What happened when someone got sick in the Middle Ages? Medieval medicine and healthcare might be two of the most misunderstood aspects of the whole era. This week Danièle speaks with Winston E. Black about some of the myths we have about medicine in the Middle Ages.
Historians have long believed that the plague, which swept through the Mediterranean region in the sixth century, led to a massive loss of life, rivaling even the Black Death. However, a new study suggests that the pandemic’s effects have been exaggerated and that not enough evidence exists to show that it was devastating as many have believed.
The skeletal samples examined in this study are from medieval English populations with long-established agricultural diets. Bony pelvic metrics analyzed are from the St. Mary Spital assemblage, and demographic and pathological data from St. Mary Spital were compared to the East Smithfield Black Death cemetery assemblage.
Analysis of 34 ancient plague genomes from the Black Death and succeeding plague epidemics in Europe between the 14th and 17th centuries, reveals how the bacterium diversified after a single introduction
Robert Grosseteste (c.1175–1253) was a celebrated medieval thinker, who, as well as writing on philosophy and theology, developed an impressive corpus of treatises on the natural world.
A new study on the legendary Viking warriors known as berserkers suggests that they were able to achieve their battle trances and ferocity through the use of henbane.
If you are looking for advice on healthy living, perhaps you should try reading the medieval text The Theatre of Health. It offers six rules ‘for the daily maintenance of health,’ five of which sound very modern.
Berengario contributed significantly to human brain anatomy, with a detailed description of the meninges and cranial nerves and the first comprehensive view of the ventricular system, including choroid plexuses, interventricular foramen, infundibulum, pituitary stalk and gland.
A study of the Justinianic Plague has revealed how diverse the pandemic was, as well as provides the first genetic evidence that it reached the British Isles.
In this episode of The Medieval Podcast, Danièle speaks with Dr. Ilana Krug about the use of honey in medieval military medicine and the time Henry V got an arrow in the face.
This article explores the later provenance of the Lylye amongst the Gale family of barber-surgeons in sixteenth-century London.
Scientific research at the molecular level on a collection of medieval skeletons from Norton Priory in Cheshire could help rewrite history after revealing they were affected by an unusual ancient form of the bone disorder, Paget’s disease.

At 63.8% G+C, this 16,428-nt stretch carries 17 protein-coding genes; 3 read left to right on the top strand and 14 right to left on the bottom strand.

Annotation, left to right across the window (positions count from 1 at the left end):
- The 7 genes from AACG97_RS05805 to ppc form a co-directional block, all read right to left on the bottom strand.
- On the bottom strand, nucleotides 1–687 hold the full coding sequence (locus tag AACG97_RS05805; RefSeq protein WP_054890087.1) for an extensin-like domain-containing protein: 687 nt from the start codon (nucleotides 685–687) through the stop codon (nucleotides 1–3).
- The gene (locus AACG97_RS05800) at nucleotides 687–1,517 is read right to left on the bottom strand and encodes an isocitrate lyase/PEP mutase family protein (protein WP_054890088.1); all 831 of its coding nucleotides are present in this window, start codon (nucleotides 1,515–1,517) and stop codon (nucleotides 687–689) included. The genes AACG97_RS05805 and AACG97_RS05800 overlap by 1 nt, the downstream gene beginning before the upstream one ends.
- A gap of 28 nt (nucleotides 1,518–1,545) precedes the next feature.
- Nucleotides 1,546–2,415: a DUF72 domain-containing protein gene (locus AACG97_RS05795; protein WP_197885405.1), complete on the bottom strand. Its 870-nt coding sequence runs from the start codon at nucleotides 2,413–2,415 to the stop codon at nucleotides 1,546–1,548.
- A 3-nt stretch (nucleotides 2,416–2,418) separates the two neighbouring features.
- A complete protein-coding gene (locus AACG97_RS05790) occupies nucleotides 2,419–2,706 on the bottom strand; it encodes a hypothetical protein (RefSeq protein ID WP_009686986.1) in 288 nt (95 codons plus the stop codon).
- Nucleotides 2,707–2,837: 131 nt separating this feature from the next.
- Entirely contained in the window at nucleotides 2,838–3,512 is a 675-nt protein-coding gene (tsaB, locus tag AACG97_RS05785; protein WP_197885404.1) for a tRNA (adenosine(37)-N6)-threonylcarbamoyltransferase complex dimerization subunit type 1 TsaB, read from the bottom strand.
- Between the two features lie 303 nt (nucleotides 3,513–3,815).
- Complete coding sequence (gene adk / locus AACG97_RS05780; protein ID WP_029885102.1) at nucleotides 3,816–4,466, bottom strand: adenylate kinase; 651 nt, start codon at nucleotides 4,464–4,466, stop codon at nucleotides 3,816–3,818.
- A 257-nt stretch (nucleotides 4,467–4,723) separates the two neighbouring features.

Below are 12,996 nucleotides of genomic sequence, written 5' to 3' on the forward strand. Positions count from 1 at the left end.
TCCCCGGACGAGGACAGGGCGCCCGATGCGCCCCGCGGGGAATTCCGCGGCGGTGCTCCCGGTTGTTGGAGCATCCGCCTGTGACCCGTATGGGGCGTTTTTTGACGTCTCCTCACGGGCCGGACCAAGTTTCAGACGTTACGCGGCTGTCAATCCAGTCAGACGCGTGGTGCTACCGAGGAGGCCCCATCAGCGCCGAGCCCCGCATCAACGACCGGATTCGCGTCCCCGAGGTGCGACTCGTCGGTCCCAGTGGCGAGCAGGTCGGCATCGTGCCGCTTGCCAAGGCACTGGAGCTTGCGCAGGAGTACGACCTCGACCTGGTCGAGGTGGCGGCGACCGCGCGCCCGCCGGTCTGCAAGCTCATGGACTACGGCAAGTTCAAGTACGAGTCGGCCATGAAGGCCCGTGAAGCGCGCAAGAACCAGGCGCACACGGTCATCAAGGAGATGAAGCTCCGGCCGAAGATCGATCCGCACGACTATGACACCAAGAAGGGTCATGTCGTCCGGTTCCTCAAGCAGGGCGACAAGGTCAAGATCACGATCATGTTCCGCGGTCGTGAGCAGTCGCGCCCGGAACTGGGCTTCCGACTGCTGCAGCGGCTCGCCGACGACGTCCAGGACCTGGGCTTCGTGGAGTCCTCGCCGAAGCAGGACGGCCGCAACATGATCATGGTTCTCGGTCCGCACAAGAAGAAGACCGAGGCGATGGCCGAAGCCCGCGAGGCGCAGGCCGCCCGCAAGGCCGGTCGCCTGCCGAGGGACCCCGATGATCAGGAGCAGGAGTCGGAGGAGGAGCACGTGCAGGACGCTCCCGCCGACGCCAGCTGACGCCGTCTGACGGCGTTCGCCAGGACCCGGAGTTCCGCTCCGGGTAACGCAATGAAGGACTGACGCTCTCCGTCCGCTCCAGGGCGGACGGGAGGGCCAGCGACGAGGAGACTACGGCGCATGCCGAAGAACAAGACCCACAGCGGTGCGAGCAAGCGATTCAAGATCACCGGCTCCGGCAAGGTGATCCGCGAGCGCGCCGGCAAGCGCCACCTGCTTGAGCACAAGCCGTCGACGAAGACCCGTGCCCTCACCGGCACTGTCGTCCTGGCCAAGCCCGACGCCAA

This paper offers a visually distinct case of an under-represented and under-documented congenital condition for future identification within paleopathology.
Medicine or Magic? Physicians in the Middle Ages By William Gries The Histories, Vol.15:1 (2019) Introduction: According to Hannam’s paraphrase of the subject in The…
This month, an exciting connection was made between Islamic and Irish medicine through the discovery of a fragment of Avicenna’s Canon of Medicine bound in a sixteenth-century printed book.
A previously undiscovered 15th-century Irish vellum manuscript has revealed an enchanting connection between Gaelic Ireland and the Islamic world, and illustrates how medieval Ireland was once at the centre of medical scholarship in the world.
How did medieval people deal with physical and mental challenges? Danièle speaks with Kisha Tracy of Fitchburg State University on why its important to talk about disabilities in the Middle Ages and what evidence we have for how people cared for each other when there was physical or mental disabilities.
Here are five recipes, dating back to the ninth century, for creating medicine to treat a cough.
This paper examines mental health in cases of homicide, including how and why proving lack of intent diverted the guilty from the most serious punishments.
The Early Middle Ages, from the 5th to the 10th centuries, is often derided as the ‘Dark Ages’. But a new study suggests that the middle and lower classes were healthier than their descendants in later centuries – even as late as the 19th-century industrial age.
This paper will present a systematic review of skeletal evidence of leprosy and TB in medieval Portugal and, by combining bioarchaeological and historical evidence, will provide a broader picture of their historical path and coevolution.
The remains of a medieval skeleton has shown the first physical evidence that a fern plant could have been used for medicinal purposes in cases such as alopecia, dandruff and kidney stones
A radical new approach combining archaeology, genetics and microscopy can reveal long-forgotten secrets of human diet, sanitation and movement from studying parasites in medieval poo.
Duarte incorporates his personal experience of physical and mental health into state governing: deeply believed in the body politic, Duarte believes that the sovereign’s mental stability affects the stability of the kingdom, so it lies within a king’s duty to seek happiness.